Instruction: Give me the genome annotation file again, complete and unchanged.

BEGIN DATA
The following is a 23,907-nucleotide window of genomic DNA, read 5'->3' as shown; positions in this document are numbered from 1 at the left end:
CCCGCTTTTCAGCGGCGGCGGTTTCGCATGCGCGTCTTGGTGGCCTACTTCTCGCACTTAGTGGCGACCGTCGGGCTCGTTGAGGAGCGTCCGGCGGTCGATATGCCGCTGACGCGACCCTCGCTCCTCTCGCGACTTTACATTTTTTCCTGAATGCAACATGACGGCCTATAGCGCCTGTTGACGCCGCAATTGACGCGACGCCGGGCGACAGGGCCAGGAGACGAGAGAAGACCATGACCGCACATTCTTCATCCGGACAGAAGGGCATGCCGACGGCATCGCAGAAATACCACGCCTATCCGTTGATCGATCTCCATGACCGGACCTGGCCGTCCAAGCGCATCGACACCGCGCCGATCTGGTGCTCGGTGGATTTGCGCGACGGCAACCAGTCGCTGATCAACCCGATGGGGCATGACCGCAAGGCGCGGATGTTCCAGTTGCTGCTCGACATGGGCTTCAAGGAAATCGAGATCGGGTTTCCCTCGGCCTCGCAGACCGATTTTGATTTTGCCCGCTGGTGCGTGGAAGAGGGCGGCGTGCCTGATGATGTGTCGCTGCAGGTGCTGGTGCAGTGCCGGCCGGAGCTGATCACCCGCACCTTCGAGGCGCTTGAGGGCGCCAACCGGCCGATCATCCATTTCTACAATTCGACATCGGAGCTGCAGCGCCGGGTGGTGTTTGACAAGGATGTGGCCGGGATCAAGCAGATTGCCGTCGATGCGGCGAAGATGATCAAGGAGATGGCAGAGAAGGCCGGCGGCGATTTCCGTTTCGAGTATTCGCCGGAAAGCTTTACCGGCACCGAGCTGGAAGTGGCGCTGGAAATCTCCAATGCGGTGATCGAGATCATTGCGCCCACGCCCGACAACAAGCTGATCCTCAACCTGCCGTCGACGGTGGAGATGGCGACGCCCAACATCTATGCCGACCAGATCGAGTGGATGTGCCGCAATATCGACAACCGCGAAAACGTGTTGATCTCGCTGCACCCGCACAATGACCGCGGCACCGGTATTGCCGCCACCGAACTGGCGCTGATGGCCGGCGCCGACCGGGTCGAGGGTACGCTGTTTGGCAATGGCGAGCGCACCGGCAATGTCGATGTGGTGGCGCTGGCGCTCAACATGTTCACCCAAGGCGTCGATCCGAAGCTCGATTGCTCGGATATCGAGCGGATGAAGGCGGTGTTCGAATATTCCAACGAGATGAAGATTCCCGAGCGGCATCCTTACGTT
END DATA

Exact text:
The following is a 23,907-nucleotide window of genomic DNA, read 5'->3' as shown; positions in this document are numbered from 1 at the left end:
CCCGCTTTTCAGCGGCGGCGGTTTCGCATGCGCGTCTTGGTGGCCTACTTCTCGCACTTAGTGGCGACCGTCGGGCTCGTTGAGGAGCGTCCGGCGGTCGATATGCCGCTGACGCGACCCTCGCTCCTCTCGCGACTTTACATTTTTTCCTGAATGCAACATGACGGCCTATAGCGCCTGTTGACGCCGCAATTGACGCGACGCCGGGCGACAGGGCCAGGAGACGAGAGAAGACCATGACCGCACATTCTTCATCCGGACAGAAGGGCATGCCGACGGCATCGCAGAAATACCACGCCTATCCGTTGATCGATCTCCATGACCGGACCTGGCCGTCCAAGCGCATCGACACCGCGCCGATCTGGTGCTCGGTGGATTTGCGCGACGGCAACCAGTCGCTGATCAACCCGATGGGGCATGACCGCAAGGCGCGGATGTTCCAGTTGCTGCTCGACATGGGCTTCAAGGAAATCGAGATCGGGTTTCCCTCGGCCTCGCAGACCGATTTTGATTTTGCCCGCTGGTGCGTGGAAGAGGGCGGCGTGCCTGATGATGTGTCGCTGCAGGTGCTGGTGCAGTGCCGGCCGGAGCTGATCACCCGCACCTTCGAGGCGCTTGAGGGCGCCAACCGGCCGATCATCCATTTCTACAATTCGACATCGGAGCTGCAGCGCCGGGTGGTGTTTGACAAGGATGTGGCCGGGATCAAGCAGATTGCCGTCGATGCGGCGAAGATGATCAAGGAGATGGCAGAGAAGGCCGGCGGCGATTTCCGTTTCGAGTATTCGCCGGAAAGCTTTACCGGCACCGAGCTGGAAGTGGCGCTGGAAATCTCCAATGCGGTGATCGAGATCATTGCGCCCACGCCCGACAACAAGCTGATCCTCAACCTGCCGTCGACGGTGGAGATGGCGACGCCCAACATCTATGCCGACCAGATCGAGTGGATGTGCCGCAATATCGACAACCGCGAAAACGTGTTGATCTCGCTGCACCCGCACAATGACCGCGGCACCGGTATTGCCGCCACCGAACTGGCGCTGATGGCCGGCGCCGACCGGGTCGAGGGTACGCTGTTTGGCAATGGCGAGCGCACCGGCAATGTCGATGTGGTGGCGCTGGCGCTCAACATGTTCACCCAAGGCGTCGATCCGAAGCTCGATTGCTCGGATATCGAGCGGATGAAGGCGGTGTTCGAATATTCCAACGAGATGAAGATTCCCGAGCGGCATCCTTACGTT